The part of the object closest to the approaching wave gets lifted first and thrown over, if the wave is steep enough. Breaking waves are exactly this phenomenon--the top of the wave is steep enough that the circularly moving water gets "thrown" forward and over itself. Waves usually break near shore--hence the turtle on the beach.

Also, it's worth noting that there's no reason the turtle would only flip 180 degrees. In all likelihood, half the turtles landing on the beach are right side up, and they just walk (?) away.


In the interest of being exhaustive about the possibilities, I want to mention that there are people who may think it's funny to flip a turtle on its back. I hope that wasn't the case here, but worth mentioning.

  • Hi! This is interesting! Do you have a source that waves are causal? If so, would you add it, so I can learn more? You clearly said "most likely" so I don't think you're misleading. It could be 100% true but my preliminary scientific research about doesn't say it! I hope I haven't bothered you! I'd just appreciate any help I can get! Thanks! Commented Jul 3, 2019 at 20:11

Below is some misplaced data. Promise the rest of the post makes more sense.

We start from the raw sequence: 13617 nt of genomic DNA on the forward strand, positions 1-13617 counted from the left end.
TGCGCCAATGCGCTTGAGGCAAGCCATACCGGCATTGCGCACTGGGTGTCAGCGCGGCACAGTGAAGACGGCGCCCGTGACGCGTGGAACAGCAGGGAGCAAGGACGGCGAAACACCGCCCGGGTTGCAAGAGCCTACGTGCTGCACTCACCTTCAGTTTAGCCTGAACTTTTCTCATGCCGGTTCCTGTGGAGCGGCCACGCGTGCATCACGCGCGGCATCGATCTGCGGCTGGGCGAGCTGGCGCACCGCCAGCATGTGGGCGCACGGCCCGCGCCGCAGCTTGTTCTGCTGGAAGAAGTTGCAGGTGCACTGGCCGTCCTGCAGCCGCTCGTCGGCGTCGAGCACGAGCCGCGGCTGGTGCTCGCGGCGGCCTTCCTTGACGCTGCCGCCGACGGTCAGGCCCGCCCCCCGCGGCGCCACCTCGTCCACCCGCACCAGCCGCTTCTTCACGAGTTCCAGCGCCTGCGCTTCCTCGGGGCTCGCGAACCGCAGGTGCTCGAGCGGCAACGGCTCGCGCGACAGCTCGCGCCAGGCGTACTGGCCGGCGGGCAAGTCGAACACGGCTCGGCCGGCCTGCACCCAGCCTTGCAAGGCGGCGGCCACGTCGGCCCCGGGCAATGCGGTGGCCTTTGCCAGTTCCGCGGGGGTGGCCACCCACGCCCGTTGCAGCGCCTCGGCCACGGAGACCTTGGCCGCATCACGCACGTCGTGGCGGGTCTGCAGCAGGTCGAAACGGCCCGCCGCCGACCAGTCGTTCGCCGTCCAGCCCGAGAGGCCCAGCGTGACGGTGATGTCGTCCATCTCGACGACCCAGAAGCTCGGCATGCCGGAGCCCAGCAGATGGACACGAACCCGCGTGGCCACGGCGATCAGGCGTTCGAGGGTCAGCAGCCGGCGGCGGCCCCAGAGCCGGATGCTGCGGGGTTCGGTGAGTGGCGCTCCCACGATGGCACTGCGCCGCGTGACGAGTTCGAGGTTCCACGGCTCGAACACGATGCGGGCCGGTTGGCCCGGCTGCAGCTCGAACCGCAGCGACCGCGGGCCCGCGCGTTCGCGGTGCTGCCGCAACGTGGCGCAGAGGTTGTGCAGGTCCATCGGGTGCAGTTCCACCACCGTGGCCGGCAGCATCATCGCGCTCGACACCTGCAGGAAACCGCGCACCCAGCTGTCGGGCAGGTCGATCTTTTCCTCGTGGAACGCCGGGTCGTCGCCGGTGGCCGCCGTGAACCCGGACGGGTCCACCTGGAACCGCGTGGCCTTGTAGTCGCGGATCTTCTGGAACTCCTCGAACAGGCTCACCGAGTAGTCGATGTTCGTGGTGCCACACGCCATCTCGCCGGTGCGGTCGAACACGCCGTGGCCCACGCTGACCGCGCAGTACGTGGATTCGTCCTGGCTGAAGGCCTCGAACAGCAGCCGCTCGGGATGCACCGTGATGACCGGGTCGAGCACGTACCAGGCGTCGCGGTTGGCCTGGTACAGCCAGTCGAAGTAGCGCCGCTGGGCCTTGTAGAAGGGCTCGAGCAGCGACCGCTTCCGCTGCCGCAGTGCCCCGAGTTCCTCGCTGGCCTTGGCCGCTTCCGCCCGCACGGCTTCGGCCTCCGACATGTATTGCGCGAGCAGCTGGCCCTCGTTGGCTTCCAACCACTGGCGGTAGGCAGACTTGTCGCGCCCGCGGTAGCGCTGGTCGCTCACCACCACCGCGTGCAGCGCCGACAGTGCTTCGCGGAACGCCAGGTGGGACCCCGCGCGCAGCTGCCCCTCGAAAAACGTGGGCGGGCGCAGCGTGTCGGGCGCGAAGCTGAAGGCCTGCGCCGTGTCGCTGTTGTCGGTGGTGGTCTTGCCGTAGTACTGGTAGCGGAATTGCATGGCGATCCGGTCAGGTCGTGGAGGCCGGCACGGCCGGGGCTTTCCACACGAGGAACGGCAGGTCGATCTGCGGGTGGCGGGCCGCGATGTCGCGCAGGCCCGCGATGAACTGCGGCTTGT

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    Part of my interest is that we had a pet aquatic turtle in an aquarium who got pneumonia. The heavy fluid in one of his lungs caused him to tip. We gave IV fluids and other treatments but he passed away. I don't know if this happens with larger aquatic species. Commented Jul 3, 2019 at 20:16
  • Very good points. In short: I don't have a source, but I think it's a possible explanation. Perhaps not most likely though! I've edited to include other potential reasons, with citations (and hopefully enough credit to you!).
    – jhch
    Commented Jul 3, 2019 at 20:27
  • This is great, thanks! Thanks for the extra work! I didn't need credit at all, you're very kind!! Commented Jul 3, 2019 at 20:44
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    Note that "turtles fighting" is only true for terrestial turtles (most commonly known as tortoises) and some marshland species that spend time out of water. Most terrapins fight by biting and scratching (no ramming involved and its mostly underwater) and male sea-turtles never leave the water so would not suffer from being flipped over. My guess in this case is a combination of illness and being caught in the surf.